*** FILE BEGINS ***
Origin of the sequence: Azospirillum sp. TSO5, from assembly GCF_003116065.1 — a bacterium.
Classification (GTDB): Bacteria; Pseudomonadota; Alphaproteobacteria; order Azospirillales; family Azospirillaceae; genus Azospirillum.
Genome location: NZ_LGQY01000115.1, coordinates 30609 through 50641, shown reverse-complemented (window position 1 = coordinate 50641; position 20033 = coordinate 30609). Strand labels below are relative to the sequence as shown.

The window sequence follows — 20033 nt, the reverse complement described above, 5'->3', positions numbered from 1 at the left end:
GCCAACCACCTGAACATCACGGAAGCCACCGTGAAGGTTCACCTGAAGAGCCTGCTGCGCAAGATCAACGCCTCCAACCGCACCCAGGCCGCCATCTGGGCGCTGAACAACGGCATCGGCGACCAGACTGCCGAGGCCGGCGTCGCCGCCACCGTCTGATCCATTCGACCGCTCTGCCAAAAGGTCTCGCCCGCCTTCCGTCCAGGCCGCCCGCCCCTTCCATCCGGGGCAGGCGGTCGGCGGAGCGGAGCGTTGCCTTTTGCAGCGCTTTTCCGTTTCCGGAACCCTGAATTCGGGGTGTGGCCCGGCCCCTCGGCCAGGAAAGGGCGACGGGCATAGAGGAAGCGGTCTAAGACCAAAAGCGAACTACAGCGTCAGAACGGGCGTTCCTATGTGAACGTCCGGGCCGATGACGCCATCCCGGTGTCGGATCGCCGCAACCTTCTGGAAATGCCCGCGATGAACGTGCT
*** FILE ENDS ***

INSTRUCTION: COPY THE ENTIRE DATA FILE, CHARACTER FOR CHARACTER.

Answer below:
Origin of the sequence: Azospirillum sp. TSO5, from assembly GCF_003116065.1 — a bacterium.
Classification (GTDB): Bacteria; Pseudomonadota; Alphaproteobacteria; order Azospirillales; family Azospirillaceae; genus Azospirillum.
Genome location: NZ_LGQY01000115.1, coordinates 30609 through 50641, shown reverse-complemented (window position 1 = coordinate 50641; position 20033 = coordinate 30609). Strand labels below are relative to the sequence as shown.

The window sequence follows — 20033 nt, the reverse complement described above, 5'->3', positions numbered from 1 at the left end:
GCCAACCACCTGAACATCACGGAAGCCACCGTGAAGGTTCACCTGAAGAGCCTGCTGCGCAAGATCAACGCCTCCAACCGCACCCAGGCCGCCATCTGGGCGCTGAACAACGGCATCGGCGACCAGACTGCCGAGGCCGGCGTCGCCGCCACCGTCTGATCCATTCGACCGCTCTGCCAAAAGGTCTCGCCCGCCTTCCGTCCAGGCCGCCCGCCCCTTCCATCCGGGGCAGGCGGTCGGCGGAGCGGAGCGTTGCCTTTTGCAGCGCTTTTCCGTTTCCGGAACCCTGAATTCGGGGTGTGGCCCGGCCCCTCGGCCAGGAAAGGGCGACGGGCATAGAGGAAGCGGTCTAAGACCAAAAGCGAACTACAGCGTCAGAACGGGCGTTCCTATGTGAACGTCCGGGCCGATGACGCCATCCCGGTGTCGGATCGCCGCAACCTTCTGGAAATGCCCGCGATGAACGTGCT